Supreme Court To Hear PPACA Challenge With or Without New Justice

Single payer system by 2028? Will Republicans embrace Obama Care as the better of two evils? Will whatever the Supreme Court decides have little effect on political realities?

“But without an individual mandate, the law cannot fiscally balance.”
– Okay Boomer.

SOURCE: www.benefit-revolution.comBy Craig Gottwals, Esq

In March 2020, the United States Supreme Court agreed to hear a legal challenge to the Patient Protection and Affordable Care Act (PPACA). The case involved is Texas v. Azar, a lawsuit challenging the constitutionality of PPACA after earlier elimination of the law’s individual mandate – the portion of the law requiring all Americans to have health insurance or pay a tax penalty for failing to maintain such coverage.

PPACA Litigation

18 states filed Texas v. Azar after the elimination of PPACA’s individual mandate.  In December 2017, Congress passed the Tax Cuts and Jobs Act, which effectively eliminated the individual mandate penalty, effective January 1, 2019, by making the tax penalty for a violation of that mandate $0.

In December 2019, a federal appeals court ruled in the case that the individual mandate is unconstitutional and directed the lower court to determine whether the rest of PPACA can remain in place.  Specifically the federal appeals court held that, “the individual mandate is unconstitutional because it can no longer be read as a tax” since the Tax Cuts and Jobs Act reduced the individual mandate penalty to $0.  Once the tax was federally prescribed to be $0, the appeals court held that there is no longer any such “tax.”  In 2012 PPACA was saved at the Supreme Court when the Obama Administration successfully argued that the individual mandate was valid as a tax and that the mandate was essential to the very essence of the law.  All people (healthy or ill) must be compelled to purchase health insurance, the argument went, if the law were to have any hope of remaining under its original $1 trillion price tag.

This latest argument by PPACA’s opponents picks up on that thread by pointing out that if the individual mandate was absolutely essential to the law (as held by the Supreme Court in 2012) then the law now must be dead since there is no more individual mandate after congress reduced the individual mandate tax penalty to zero.

The Supreme Court previously denied a request from the U.S. House of Representatives and several Democratic-controlled states to review the case on an expedited basis. The Supreme Court has now agreed to hear the case on its regular schedule, based on the argument that the lower court rulings create uncertainty about PPACA’s future. Oral arguments are scheduled for November 10, 2020 and a decision will be issued in the late spring or early summer of 2021.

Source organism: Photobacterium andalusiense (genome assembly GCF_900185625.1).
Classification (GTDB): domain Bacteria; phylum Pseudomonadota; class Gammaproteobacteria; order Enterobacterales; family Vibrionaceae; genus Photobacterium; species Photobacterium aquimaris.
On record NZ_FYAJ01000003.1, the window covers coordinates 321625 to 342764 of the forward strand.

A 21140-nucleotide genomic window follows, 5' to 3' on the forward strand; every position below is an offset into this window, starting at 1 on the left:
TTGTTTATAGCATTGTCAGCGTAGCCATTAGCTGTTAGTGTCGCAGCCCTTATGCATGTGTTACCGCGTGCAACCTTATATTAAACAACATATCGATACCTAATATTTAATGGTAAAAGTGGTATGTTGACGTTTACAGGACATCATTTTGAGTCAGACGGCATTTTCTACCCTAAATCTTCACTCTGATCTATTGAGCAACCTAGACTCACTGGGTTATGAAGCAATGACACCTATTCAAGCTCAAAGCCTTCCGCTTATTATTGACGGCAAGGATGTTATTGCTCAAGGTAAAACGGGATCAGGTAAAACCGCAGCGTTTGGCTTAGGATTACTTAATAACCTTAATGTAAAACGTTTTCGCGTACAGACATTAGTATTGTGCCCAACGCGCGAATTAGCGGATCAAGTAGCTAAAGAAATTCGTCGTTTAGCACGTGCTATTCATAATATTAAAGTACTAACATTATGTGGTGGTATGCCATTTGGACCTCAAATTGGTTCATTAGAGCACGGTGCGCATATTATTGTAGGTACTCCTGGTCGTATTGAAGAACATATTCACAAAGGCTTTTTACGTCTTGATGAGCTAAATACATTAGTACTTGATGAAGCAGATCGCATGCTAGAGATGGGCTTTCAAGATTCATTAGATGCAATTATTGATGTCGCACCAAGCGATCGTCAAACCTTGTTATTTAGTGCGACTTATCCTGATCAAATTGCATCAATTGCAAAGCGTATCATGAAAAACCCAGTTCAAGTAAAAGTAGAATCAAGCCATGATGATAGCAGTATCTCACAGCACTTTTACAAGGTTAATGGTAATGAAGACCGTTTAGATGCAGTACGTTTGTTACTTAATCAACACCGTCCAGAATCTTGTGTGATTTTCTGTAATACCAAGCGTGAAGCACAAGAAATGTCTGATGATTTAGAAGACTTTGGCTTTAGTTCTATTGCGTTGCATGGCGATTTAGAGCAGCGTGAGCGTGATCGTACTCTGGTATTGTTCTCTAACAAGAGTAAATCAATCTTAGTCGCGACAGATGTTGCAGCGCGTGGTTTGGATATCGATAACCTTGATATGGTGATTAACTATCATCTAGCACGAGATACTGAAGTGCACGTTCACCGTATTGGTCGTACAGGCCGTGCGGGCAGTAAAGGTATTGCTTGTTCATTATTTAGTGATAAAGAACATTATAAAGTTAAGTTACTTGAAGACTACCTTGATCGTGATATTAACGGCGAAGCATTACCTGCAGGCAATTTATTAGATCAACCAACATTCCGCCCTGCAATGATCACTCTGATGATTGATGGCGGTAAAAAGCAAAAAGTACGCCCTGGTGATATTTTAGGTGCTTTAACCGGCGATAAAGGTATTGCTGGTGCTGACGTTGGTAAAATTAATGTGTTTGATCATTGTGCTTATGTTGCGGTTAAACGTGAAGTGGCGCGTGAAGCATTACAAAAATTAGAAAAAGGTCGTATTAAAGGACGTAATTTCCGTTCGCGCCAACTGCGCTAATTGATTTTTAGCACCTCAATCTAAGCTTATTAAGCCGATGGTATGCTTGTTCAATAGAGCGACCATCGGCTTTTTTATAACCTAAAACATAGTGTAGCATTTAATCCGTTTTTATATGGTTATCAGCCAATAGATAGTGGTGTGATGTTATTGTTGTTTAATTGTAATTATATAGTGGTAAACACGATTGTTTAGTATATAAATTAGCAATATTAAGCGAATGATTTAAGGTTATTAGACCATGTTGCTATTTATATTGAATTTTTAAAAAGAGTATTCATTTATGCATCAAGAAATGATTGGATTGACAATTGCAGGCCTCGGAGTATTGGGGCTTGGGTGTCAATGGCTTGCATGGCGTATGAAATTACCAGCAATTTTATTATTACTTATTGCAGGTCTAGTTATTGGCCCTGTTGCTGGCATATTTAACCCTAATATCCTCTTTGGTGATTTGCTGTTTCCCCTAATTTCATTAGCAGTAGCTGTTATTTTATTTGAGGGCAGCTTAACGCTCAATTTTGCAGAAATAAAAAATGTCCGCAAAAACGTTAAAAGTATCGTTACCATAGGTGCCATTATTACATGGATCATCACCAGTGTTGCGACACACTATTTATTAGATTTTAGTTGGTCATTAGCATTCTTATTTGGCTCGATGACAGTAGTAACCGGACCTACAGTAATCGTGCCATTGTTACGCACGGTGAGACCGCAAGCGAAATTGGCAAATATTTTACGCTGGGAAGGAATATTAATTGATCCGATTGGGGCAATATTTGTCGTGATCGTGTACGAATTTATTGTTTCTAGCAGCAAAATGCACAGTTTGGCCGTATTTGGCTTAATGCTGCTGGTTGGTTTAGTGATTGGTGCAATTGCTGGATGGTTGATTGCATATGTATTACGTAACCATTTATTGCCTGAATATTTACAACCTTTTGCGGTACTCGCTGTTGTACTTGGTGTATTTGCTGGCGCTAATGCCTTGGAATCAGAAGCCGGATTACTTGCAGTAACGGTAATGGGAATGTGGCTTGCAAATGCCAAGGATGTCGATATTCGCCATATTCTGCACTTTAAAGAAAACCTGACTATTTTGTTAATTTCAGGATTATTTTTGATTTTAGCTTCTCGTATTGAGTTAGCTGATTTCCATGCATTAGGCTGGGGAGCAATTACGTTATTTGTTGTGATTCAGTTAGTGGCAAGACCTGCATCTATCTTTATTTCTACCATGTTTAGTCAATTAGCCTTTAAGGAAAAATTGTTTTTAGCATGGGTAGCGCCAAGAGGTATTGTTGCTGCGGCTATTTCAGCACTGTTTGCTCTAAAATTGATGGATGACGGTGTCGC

This is the third time the Supreme Court has reviewed PPACA’s constitutionality. In addition to the 2012 case, in 2015, the Supreme Court upheld the constitutionality of PPACA’s health insurance Exchange subsidies.

Impact on PPACA

While this legal challenge is pending, all existing PPACA provisions will continue to be applicable and enforced. This challenge does not impact Exchange enrollment, PPACA’s employer shared responsibility (pay or play) penalties and related reporting requirements, or any other applicable PPACA requirement.

Supreme Court Vacancy
On Sept. 18, 2020, U.S. Supreme Court Justice Ruth Bader Ginsburg passed away at the age of 87. Whether the Court vacancy created by Justice Ginsburg’s death should be filled prior to the November election is the media’s controversy de jour.
Under federal law, the President is responsible for nominating a new Supreme Court Justice and the nominee must be confirmed by the U.S. Senate.
President Donald Trump indicates that he plans to nominate a woman to fill the vacancy on Saturday September 26th, and the Senate plans to hold a vote on the nomination. However, a number of Democrats in Congress believe that the nomination process should not take place until after the November election.
Long Term Impact in the States 
If confirmed before the election, a new Supreme Court Justice could greatly impact the outcome of Texas v. Azar. It is widely expected that President Trump’s nominee will have a more conservative viewpoint and would be more likely to invalidate PPACA. In contrast, a Supreme Court Justice nominated by Joe Biden would be more likely to uphold the law.
Until a nominee is confirmed, the practical impact of this decision remains to be seen. As a result, employers will want to closely monitor developments related to the Supreme Court nomination, keeping in mind that many states have already passed legislation mirroring PPACA.
California, for example, has passed all of the statutes necessary to mandate employer sponsored coverage, individuals maintaining coverage, prohibitions against pre-existing condition limits, and an insurance exchange.  Much of the funding for PPACA, however, comes from the federal government.  So a repeal of PPACA would create a whole new plethora of nightmares for states that wish to continue insurance exchanges with subsidies.  Massachusetts, New Jersey, the District of Columbia and Vermont have all enacted individual mandates at the state level.
Who Wins?